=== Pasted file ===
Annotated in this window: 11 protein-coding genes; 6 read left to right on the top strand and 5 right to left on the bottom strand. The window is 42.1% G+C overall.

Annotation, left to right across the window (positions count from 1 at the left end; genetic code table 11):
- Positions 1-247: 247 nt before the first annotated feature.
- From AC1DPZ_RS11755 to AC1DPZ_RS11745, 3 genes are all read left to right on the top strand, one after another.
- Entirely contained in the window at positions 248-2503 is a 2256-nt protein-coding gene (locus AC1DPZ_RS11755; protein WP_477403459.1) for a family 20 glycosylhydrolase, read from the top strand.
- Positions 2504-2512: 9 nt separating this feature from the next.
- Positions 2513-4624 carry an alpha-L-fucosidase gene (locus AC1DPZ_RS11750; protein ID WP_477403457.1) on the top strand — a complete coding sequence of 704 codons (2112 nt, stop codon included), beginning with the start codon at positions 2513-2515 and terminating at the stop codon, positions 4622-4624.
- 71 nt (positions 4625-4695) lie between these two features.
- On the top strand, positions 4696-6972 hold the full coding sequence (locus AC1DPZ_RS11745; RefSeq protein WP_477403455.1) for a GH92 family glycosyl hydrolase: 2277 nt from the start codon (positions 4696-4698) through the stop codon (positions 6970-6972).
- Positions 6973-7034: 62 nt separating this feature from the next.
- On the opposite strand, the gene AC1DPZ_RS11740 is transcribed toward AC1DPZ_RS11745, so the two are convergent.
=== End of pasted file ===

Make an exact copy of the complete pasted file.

Annotated in this window: 11 protein-coding genes; 6 read left to right on the top strand and 5 right to left on the bottom strand. The window is 42.1% G+C overall.

Annotation, left to right across the window (positions count from 1 at the left end; genetic code table 11):
- Positions 1-247: 247 nt before the first annotated feature.
- From AC1DPZ_RS11755 to AC1DPZ_RS11745, 3 genes are all read left to right on the top strand, one after another.
- Entirely contained in the window at positions 248-2503 is a 2256-nt protein-coding gene (locus AC1DPZ_RS11755; protein WP_477403459.1) for a family 20 glycosylhydrolase, read from the top strand.
- Positions 2504-2512: 9 nt separating this feature from the next.
- Positions 2513-4624 carry an alpha-L-fucosidase gene (locus AC1DPZ_RS11750; protein ID WP_477403457.1) on the top strand — a complete coding sequence of 704 codons (2112 nt, stop codon included), beginning with the start codon at positions 2513-2515 and terminating at the stop codon, positions 4622-4624.
- 71 nt (positions 4625-4695) lie between these two features.
- On the top strand, positions 4696-6972 hold the full coding sequence (locus AC1DPZ_RS11745; RefSeq protein WP_477403455.1) for a GH92 family glycosyl hydrolase: 2277 nt from the start codon (positions 4696-4698) through the stop codon (positions 6970-6972).
- Positions 6973-7034: 62 nt separating this feature from the next.
- On the opposite strand, the gene AC1DPZ_RS11740 is transcribed toward AC1DPZ_RS11745, so the two are convergent.